The problem: Excess staff for self check-in oversight

It was necessary to have support staff at the self check-in boots to verify what people were checking in. It was possible that someone would try to check in things which could get stuck on the conveyor belts, or which could tumble and fall. Think of objects such as backpacks with straps and buggies. Items which are not filtered out can lead to faults in the system and thus can lead to delays.


The challenge: automatic detection of non-conveyable items

The challenge was primarily the development of an algorithm which could analyze low-resolution 3D images in the form of point clouds. The algorithm had to be capable of filtering out all sorts of objects and also to check if the traveler had followed up instructions and placed the object in a tub. The algorithm also had to be able to filter out round and cylindrical objects, as well as upright suitcases or multiple suitcases. Below is an image of an example point cloud file for which our algorithms were developed.


Solution through image analysis

Thanks to our creative use of statistical techniques we were first successful in detecting the tubs in a point-cloud file. This was our first objective. We accomplished this by creating an "average" image of a tub through a series of filtering functions. Subsequently, we used these functions on new scans and through a composite cost function the algorithm decided how well this filtered scan matched the "average" tub. This way we succeeded in detecting 98% of all tubs. Not bad, given that the requirement was to detect 90% of all tubs. The biggest challenge was mainly the fact that some belts would move the object through the scanner tunnel at such speeds that parts of the tub edge would not be scanned by the SIC scanner.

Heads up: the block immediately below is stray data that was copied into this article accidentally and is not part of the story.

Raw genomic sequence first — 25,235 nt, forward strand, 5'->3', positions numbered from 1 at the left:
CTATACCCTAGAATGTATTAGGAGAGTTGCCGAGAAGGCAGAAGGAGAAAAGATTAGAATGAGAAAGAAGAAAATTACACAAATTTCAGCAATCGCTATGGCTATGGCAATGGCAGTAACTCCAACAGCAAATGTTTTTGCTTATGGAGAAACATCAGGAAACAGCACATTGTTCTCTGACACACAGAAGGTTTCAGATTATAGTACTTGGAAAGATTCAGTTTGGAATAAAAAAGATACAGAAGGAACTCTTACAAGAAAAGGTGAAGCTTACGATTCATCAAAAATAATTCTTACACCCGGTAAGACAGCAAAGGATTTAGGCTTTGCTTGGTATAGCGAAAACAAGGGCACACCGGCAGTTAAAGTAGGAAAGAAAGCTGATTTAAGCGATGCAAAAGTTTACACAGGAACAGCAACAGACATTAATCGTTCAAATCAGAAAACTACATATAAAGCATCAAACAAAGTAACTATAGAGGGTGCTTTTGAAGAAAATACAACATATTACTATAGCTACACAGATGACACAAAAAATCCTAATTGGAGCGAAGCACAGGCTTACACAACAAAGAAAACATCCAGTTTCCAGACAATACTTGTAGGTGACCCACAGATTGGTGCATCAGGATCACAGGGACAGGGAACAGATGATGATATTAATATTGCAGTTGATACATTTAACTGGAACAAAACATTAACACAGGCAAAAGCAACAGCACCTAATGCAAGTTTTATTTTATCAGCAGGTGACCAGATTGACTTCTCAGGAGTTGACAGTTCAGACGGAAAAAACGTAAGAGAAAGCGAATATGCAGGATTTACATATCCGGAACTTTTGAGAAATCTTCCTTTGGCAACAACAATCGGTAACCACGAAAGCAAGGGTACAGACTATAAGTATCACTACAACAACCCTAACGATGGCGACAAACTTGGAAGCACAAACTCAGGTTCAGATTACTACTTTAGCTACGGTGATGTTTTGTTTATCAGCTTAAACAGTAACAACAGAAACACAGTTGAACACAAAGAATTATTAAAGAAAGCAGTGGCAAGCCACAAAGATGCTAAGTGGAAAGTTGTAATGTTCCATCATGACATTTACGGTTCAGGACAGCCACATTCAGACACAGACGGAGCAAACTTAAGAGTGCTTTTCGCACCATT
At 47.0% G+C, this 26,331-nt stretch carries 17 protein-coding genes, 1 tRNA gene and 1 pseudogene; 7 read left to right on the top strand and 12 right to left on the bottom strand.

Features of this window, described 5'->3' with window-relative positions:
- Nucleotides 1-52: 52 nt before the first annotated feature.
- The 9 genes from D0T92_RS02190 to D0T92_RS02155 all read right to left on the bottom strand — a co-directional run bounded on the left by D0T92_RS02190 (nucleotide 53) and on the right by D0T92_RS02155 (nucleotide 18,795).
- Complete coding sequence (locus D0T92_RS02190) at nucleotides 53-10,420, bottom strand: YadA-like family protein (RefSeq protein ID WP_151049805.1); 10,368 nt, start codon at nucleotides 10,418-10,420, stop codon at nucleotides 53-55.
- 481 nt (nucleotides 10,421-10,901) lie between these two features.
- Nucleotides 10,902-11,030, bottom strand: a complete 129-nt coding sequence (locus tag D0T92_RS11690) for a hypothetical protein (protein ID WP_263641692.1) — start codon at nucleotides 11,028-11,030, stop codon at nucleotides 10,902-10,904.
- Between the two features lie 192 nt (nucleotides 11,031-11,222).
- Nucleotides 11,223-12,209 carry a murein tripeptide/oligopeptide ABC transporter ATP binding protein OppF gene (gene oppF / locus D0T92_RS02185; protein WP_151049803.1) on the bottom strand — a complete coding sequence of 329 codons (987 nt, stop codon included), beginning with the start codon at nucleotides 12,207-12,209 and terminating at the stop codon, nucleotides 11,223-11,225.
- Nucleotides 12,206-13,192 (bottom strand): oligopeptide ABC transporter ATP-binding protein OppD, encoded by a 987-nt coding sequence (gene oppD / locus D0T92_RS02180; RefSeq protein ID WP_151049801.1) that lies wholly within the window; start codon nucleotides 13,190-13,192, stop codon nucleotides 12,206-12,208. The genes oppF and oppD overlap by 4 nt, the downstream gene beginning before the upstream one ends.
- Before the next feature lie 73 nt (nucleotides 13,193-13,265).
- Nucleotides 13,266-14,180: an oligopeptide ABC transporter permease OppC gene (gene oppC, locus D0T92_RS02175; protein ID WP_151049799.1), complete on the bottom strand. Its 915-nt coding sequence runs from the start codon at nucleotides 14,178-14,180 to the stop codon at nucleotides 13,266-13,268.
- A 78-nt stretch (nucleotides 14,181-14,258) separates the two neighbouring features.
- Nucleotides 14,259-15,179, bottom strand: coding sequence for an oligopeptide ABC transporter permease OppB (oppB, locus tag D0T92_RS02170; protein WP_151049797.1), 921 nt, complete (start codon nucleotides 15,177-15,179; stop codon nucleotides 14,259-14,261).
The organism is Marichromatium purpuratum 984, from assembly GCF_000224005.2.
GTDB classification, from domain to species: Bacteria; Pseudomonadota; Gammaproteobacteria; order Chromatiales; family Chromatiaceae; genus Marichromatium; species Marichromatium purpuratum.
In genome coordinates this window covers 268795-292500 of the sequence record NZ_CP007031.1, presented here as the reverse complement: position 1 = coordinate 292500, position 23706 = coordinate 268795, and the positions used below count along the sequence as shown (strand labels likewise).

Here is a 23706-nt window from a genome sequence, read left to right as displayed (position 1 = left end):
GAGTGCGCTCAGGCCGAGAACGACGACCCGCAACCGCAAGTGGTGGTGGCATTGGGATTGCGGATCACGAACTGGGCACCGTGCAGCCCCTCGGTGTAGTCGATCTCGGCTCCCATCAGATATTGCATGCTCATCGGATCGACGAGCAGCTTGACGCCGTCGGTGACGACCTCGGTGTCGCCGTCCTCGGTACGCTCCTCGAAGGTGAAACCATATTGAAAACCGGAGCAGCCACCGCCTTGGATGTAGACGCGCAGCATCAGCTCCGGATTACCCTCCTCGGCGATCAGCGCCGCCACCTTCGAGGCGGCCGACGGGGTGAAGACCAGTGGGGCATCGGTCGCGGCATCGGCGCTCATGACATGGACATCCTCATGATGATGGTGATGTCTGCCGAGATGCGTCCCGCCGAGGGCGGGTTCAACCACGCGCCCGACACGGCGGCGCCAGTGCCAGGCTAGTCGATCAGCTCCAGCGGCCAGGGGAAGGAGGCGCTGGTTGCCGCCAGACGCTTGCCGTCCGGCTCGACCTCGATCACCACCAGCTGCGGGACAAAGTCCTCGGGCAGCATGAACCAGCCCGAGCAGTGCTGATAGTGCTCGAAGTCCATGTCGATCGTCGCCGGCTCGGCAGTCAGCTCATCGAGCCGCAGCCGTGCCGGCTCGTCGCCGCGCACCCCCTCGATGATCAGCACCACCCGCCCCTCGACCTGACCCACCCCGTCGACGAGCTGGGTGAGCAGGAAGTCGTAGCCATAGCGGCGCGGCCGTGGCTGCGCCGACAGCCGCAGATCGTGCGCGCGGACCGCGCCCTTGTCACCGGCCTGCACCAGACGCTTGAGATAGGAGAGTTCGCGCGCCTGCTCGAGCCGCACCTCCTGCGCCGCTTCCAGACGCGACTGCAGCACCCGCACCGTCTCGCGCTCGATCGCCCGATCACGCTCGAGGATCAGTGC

Finally, we were asked to filter out as many of the non-conveyable items as possible. These were primarily defined as upright suitcases, multiple objects (even when they were touching), round or cylinder-shaped objects and also objects with straps like backpacks. These objects with straps had to be placed in a tub, if possible. For straps detection we once again used multiple statistical and numerical techniques to train our algorithm what the difference is between a box and an octopus. We developed a volume distribution function which analyzes the volume distribution in multiple directions and we identified a series of parameters through which a computer can decide that it is dealing with a bag with straps and not with a suitcase. Even suitcases with large labels were correctly distinguished from backpacks with straps. For the round, cylinder-shape and upright objects we wrote fairly simple functions. The "multiple objects detection" was also a bit challenging, especially when the objects touched and were aligned in a "V" shape. Eventually the algorithm also identified these cases correctly through creative use of mathematical and numerical methods.


C++, Python, OpenCV, PCL, Point Cloud Library, Wiskunde, Statistiek, Algoritmes